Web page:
I guess it boils down to being comfortable thinking perhaps some crimes or people deserve to die, versus comfortability with the state carrying it out fairly or having that power...

Boy, Mrs F gets fired up on the subject, she is pretty hardcore pro, and with fewer reservations...she had to deal with a lot of shit as a social worker in NYC and it really opened her eyes to the dark side of human nature and who/what does damage to society.

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So, death penalty in general aside, thoughts specific to this 9/11 case? More or less skepticism or reservations from anyone?

Chris Howard said...

I'm very skeptical about these Guantanamo prisoners. I figure maybe Bush wants to show everyone that hey, we really do have dangerous criminals here. But whatever reservations I have against the administration of the death penalty in general go through the roof for these military tribunals. As you said, I certainly don't trust a rube goldberg kangaroo court system, thrown together for the sole purpose of avoiding true court oversight. And why the death penalty? Again, what is the upside other than vengeance? If these guys are found guilty through a fair due process of law, throw them in the supermax. And I don't care how much money it costs to house prisoners. That's the duty of the state. Besides, a properly administered death penalty system would cost more.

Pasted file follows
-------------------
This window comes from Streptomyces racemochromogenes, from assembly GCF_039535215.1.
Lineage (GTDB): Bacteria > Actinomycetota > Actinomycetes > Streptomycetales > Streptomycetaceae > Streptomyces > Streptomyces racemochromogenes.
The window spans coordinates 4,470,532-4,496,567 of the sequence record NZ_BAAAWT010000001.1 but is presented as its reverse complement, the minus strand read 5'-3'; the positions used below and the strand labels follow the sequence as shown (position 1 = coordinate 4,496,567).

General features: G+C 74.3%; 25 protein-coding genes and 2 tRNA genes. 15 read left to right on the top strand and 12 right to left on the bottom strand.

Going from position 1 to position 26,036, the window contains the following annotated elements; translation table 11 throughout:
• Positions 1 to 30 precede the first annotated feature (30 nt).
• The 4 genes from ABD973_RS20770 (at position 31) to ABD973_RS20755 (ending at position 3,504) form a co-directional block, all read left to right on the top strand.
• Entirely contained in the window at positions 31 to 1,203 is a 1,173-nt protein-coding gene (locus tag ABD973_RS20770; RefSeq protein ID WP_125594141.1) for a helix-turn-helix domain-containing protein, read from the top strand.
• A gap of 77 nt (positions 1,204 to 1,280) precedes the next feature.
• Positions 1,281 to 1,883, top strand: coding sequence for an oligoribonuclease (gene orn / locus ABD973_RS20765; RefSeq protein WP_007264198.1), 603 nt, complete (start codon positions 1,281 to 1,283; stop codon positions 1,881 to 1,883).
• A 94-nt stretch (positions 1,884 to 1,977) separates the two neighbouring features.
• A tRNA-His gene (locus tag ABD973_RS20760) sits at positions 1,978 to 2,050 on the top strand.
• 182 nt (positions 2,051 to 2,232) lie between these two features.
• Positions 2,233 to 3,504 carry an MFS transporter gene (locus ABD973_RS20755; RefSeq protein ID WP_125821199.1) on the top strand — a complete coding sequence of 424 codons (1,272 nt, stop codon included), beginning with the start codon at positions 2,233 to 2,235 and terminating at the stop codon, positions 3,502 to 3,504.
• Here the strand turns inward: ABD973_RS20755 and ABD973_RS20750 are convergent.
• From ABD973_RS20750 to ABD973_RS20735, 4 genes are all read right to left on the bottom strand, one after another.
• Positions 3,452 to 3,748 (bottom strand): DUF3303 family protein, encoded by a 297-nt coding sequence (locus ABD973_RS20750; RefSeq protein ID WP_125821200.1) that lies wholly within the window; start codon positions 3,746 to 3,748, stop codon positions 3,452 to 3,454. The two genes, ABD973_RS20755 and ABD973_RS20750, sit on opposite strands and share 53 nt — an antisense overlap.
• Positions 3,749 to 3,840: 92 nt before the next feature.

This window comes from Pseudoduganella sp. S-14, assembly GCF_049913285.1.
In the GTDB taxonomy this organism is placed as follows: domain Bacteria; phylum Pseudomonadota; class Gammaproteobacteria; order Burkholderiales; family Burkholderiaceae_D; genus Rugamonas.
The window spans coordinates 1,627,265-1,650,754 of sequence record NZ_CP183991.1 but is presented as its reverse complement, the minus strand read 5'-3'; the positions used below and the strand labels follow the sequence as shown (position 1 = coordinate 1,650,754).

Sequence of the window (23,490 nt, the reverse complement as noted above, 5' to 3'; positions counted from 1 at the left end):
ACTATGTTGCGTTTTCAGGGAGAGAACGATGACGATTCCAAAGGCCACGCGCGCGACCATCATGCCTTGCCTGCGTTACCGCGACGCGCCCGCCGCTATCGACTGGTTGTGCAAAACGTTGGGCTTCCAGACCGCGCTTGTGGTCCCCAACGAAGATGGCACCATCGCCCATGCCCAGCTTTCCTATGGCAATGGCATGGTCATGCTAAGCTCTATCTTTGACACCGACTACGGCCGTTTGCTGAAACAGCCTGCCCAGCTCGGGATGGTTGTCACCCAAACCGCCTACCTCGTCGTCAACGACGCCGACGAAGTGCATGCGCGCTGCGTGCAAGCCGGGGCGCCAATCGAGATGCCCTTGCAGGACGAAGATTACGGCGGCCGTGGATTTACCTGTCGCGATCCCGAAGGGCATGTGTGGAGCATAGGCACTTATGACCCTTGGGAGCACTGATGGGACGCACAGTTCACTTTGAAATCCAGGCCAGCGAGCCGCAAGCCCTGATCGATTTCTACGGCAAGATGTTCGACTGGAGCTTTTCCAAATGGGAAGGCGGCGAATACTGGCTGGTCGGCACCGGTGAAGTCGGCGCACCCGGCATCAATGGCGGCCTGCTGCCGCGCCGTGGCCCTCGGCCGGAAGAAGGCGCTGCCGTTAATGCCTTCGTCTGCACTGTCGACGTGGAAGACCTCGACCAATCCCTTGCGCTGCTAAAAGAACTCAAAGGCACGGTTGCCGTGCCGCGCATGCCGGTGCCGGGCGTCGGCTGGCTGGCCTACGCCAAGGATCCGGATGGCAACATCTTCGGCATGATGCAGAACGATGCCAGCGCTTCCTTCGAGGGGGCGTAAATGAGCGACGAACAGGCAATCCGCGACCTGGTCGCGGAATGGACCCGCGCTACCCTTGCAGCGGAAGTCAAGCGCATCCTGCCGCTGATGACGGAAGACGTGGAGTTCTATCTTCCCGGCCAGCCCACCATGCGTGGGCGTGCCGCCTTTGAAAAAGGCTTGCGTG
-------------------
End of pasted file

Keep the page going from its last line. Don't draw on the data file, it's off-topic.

Mike said...

As to the 9/11 prisoners, I'm with you all the way, Furious. As an American -- and as a lawyer -- this whole lack of due process (notice of the charge, right to counsel, open tribunal, rules of evidence, opportunity for review, etc.) combined with a death sentence is medieval justice.

It's an outrage.

I went into the whole death penalty issue because, to me, the Guantanemo question isn't even debatable. Anyone who takes seriously the traditions of Anglo-American law, but doesn't vehemently oppose this abomination, is lying. To himself and to all those who listen.

They want vengeance, not justice. And they should just come right out and say that.

Mr Furious said...

They want vengeance, not justice. And they should just come right out and say that.

In a sense they are (saying as much). It's so transparent that's what this is about, and unfortunately, too much of the country is with them. I'm not sure they'd suffer for it if they said it.

Because Bush fucked up catching OBL and everybody else at the beginning, there has been no closure and and the country is still hungry for somebody's head on a platter.

KSM and the other five chumps will do nicely, and in an election year too. What a surprise.

steves said...

I agree that the current system is messed up, but the use of tribunals for 'unlawful combatants' has a history of being ok (see Ex parte Quirin). The circumstances were different, though. IIRC, they had lawyers, but couldn't appeal the decision of the tribunal.